Like many energy geeks, I track my electricity usage and costs. I’ve been doing it for decades. (Unlike Danny Orlando, however, I haven’t stayed in the same house and watched as the home energy improvements kept lowering that usage.) One thing I’ve noticed in the past few months is that the electricity rate I pay to Georgia Power has dropped significantly. Yesterday, the US Energy Information Administration (EIA) confirmed that falling electricity rates is a (mostly) national trend.
Here’s a graph from the EIA article that shows the magnitude of the drop.
The announcement from the EIA may have been a surprise to some people but it wasn’t to me. Each month when my electricity bill arrives, I enter the new data into my spreadsheet. My main interest is in how my total bill and electricity consumption change over time. I also track the rates. Here’s what our rate has been doing this year.
We’ve been at 12 to 13 cents per kilowatt-hour for a while, but suddenly this summer it dropped to 10 cents per kWh. When the rate changes like that, it usually means the fuel costs paid by the utility are changing. The EIA report confirms that indeed, natural gas prices were lower in the first half of this year. Hence the reduction in rate.
The EIA report also predicts the price of natural gas will be higher for the rest of 2016 and in 2017 as well. So don’t get too comfortable with the lower rates.
Electricity rates, bills, and externalities
In general, I’m not a fan of low rates. I am a fan of low bills, though, since that’s what I actually have to pay. Utilities used to make a lot of their decisions based on what they called the Rate Impact Measure (RIM) test. It was a horrible way to decide whether to build new plants or adopt demand side management plans. The latter would almost always lose out to the former because utilities have lots of subsidies and access to cheap capital.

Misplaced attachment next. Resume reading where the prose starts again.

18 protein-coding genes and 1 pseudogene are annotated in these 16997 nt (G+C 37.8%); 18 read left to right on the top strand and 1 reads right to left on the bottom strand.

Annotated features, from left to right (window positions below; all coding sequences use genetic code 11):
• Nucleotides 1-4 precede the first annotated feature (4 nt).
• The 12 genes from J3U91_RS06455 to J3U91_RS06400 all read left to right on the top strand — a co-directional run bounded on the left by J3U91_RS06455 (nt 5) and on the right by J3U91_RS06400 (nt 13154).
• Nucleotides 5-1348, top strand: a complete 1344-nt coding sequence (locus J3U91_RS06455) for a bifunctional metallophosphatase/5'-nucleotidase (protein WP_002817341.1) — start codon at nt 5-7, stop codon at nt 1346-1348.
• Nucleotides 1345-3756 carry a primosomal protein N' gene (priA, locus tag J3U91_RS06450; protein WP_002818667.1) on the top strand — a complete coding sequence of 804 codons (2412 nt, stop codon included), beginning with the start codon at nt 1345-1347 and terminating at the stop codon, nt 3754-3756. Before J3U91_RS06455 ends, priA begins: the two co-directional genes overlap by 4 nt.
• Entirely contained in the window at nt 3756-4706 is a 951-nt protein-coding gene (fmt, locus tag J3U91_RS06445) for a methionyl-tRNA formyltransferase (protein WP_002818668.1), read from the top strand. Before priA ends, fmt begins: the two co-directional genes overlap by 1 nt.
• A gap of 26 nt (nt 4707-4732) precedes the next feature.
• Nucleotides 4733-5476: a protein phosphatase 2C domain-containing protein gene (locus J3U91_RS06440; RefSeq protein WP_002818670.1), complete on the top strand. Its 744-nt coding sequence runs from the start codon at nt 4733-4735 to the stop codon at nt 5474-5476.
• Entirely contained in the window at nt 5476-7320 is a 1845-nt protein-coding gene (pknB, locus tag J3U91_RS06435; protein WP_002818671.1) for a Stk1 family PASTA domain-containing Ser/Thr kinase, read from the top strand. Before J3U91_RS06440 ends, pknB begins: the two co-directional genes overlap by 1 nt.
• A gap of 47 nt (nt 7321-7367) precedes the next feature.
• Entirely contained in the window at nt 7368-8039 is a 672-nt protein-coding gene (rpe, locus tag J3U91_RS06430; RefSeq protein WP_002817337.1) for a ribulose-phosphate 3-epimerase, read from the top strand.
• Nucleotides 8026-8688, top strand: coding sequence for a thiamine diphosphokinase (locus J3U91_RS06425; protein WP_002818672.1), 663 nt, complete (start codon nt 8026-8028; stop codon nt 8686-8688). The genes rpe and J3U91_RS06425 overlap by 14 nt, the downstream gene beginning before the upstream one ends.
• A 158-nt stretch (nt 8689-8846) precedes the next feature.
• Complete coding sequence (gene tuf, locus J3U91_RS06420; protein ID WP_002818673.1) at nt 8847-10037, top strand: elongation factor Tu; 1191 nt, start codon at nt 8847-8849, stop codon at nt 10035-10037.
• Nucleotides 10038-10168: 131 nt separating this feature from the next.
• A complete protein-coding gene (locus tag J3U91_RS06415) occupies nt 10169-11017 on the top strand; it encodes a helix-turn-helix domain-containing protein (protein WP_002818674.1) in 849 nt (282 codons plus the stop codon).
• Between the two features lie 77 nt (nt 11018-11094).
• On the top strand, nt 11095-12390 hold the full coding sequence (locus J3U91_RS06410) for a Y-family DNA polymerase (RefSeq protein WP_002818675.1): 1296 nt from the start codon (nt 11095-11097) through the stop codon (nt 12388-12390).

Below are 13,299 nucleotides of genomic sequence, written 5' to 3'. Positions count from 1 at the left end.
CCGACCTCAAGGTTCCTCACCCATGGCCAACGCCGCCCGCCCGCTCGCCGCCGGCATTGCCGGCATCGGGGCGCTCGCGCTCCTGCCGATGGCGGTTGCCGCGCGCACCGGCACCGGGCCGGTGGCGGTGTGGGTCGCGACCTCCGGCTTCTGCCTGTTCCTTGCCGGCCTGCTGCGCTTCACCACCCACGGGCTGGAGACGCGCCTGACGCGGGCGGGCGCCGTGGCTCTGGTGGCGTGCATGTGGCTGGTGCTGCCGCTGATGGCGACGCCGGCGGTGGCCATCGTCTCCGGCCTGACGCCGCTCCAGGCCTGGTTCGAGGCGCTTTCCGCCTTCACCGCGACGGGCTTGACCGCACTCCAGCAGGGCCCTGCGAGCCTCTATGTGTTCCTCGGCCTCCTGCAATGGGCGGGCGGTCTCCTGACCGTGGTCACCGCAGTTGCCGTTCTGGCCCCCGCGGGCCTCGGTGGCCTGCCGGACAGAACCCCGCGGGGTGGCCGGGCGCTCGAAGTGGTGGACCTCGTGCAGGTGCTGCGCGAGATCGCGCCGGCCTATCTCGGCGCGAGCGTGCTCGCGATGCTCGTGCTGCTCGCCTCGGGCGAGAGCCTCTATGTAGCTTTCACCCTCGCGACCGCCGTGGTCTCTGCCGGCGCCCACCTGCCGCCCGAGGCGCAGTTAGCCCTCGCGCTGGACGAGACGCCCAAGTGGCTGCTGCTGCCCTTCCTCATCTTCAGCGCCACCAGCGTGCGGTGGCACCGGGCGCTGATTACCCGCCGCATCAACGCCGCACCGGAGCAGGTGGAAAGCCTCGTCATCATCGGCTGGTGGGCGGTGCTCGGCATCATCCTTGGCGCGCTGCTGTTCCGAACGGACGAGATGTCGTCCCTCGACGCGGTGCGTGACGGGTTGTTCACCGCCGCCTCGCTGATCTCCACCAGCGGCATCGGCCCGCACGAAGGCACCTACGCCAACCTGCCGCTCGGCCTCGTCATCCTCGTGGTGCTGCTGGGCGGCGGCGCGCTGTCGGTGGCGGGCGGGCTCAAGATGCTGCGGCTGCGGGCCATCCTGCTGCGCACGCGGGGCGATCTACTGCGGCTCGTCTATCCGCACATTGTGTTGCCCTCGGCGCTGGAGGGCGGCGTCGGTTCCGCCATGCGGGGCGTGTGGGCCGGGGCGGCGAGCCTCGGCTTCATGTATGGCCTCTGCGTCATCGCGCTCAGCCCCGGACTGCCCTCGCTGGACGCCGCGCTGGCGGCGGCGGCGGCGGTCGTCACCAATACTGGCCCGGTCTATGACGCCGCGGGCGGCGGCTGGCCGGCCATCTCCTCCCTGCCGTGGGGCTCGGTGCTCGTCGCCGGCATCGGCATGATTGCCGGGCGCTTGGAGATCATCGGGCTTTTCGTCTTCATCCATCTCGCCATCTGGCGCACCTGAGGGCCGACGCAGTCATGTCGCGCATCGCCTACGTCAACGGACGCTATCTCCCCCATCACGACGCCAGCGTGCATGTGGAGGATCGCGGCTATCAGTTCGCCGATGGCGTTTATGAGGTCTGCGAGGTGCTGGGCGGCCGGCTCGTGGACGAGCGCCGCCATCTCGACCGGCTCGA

But even low bills create problems. We’ve gotten a lot better than we were a few decades ago, but our electricity in the US is still pretty dirty. With low electricity bills, there’s just not a lot of incentive to improve.
The reason for this is that a lot of the problems get paid for by someone else:
- The millions of kids sucking on inhalers because they can’t breathe
- Taxpayers who cover the subsidies
- Building owners who have to repair buildings damaged by air pollution
These external costs often get passed on to others, which is great for electricity rates and bills, not so good for the environment and other parts of the economy.
So, don’t let the lower rates stop you from reducing energy use. And with winter approaching, this is a good time to do something. (Just don’t follow the conventional advice.)
Photo of power lines by Chris Hunkeler from flickr.com, used under a Creative Commons license.
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